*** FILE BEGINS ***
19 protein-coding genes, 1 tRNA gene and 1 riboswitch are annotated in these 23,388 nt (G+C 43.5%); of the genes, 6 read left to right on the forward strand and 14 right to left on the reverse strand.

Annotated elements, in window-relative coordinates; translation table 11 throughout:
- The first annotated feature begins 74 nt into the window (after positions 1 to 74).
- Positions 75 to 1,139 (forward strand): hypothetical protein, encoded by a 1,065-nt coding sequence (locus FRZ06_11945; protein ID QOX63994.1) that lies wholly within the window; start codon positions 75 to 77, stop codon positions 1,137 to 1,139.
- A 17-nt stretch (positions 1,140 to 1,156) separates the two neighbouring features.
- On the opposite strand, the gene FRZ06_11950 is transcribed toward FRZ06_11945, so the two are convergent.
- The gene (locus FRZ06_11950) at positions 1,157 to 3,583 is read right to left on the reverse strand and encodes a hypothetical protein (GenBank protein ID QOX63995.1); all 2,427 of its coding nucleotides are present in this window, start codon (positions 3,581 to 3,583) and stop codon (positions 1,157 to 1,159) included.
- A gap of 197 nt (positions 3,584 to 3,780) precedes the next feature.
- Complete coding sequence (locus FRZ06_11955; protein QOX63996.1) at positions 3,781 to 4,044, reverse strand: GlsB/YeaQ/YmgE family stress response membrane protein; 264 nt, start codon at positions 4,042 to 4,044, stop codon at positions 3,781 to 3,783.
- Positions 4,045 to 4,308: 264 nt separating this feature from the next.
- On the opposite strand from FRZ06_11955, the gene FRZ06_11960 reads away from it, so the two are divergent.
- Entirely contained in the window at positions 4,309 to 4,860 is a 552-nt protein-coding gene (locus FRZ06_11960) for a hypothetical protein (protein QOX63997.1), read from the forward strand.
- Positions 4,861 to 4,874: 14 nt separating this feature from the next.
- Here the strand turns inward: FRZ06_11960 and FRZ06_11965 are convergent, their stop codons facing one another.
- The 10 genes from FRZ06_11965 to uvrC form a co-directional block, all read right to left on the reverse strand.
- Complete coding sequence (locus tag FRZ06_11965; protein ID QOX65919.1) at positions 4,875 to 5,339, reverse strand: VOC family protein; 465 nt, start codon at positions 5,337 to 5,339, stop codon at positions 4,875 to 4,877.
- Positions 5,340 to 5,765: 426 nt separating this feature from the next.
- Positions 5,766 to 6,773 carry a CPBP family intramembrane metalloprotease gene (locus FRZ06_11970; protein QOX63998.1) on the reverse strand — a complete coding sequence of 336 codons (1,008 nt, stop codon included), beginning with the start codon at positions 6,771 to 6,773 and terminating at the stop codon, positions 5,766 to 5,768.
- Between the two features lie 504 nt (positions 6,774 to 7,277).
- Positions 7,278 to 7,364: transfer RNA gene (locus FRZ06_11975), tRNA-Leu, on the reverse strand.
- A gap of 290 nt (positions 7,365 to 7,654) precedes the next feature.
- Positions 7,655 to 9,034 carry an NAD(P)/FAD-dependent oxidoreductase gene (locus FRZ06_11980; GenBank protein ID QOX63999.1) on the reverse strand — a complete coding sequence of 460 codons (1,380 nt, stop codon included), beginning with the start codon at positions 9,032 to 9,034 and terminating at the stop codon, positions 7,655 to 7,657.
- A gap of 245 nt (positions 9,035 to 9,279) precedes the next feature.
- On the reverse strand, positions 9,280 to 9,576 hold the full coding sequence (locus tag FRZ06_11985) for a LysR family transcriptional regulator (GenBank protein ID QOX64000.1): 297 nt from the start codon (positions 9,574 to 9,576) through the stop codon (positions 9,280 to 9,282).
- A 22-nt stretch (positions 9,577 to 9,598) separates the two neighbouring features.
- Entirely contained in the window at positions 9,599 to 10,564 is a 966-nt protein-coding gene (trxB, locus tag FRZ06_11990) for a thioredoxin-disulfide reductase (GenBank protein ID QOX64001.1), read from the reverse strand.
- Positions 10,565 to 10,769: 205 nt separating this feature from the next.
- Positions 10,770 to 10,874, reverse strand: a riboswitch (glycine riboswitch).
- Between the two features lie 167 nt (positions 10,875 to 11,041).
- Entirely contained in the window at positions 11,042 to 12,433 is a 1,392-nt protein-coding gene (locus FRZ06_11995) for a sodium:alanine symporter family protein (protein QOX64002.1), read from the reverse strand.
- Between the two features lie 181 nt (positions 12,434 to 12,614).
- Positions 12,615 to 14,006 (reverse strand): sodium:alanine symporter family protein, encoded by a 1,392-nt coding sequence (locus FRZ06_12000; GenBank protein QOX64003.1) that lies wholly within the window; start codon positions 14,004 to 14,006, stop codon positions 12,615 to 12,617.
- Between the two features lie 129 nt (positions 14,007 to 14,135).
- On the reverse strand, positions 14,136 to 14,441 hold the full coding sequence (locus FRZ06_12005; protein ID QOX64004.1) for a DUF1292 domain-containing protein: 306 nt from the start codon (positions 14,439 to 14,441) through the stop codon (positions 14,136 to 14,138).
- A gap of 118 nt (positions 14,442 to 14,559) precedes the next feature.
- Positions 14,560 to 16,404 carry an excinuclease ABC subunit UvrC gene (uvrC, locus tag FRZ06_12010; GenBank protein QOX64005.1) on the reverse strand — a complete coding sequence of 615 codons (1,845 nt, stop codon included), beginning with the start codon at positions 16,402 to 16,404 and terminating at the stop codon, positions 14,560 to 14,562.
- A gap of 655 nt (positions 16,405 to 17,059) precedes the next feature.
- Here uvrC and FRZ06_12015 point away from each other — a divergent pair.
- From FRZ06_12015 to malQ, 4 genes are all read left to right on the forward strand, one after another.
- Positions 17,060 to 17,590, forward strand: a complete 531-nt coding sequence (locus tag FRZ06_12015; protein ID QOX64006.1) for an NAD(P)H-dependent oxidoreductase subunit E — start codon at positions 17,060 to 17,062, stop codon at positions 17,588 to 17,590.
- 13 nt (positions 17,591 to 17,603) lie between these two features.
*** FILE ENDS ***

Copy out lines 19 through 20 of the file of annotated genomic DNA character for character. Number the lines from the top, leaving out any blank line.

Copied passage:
- Between the two features lie 504 nt (positions 6,774 to 7,277).
- Positions 7,278 to 7,364: transfer RNA gene (locus FRZ06_11975), tRNA-Leu, on the reverse strand.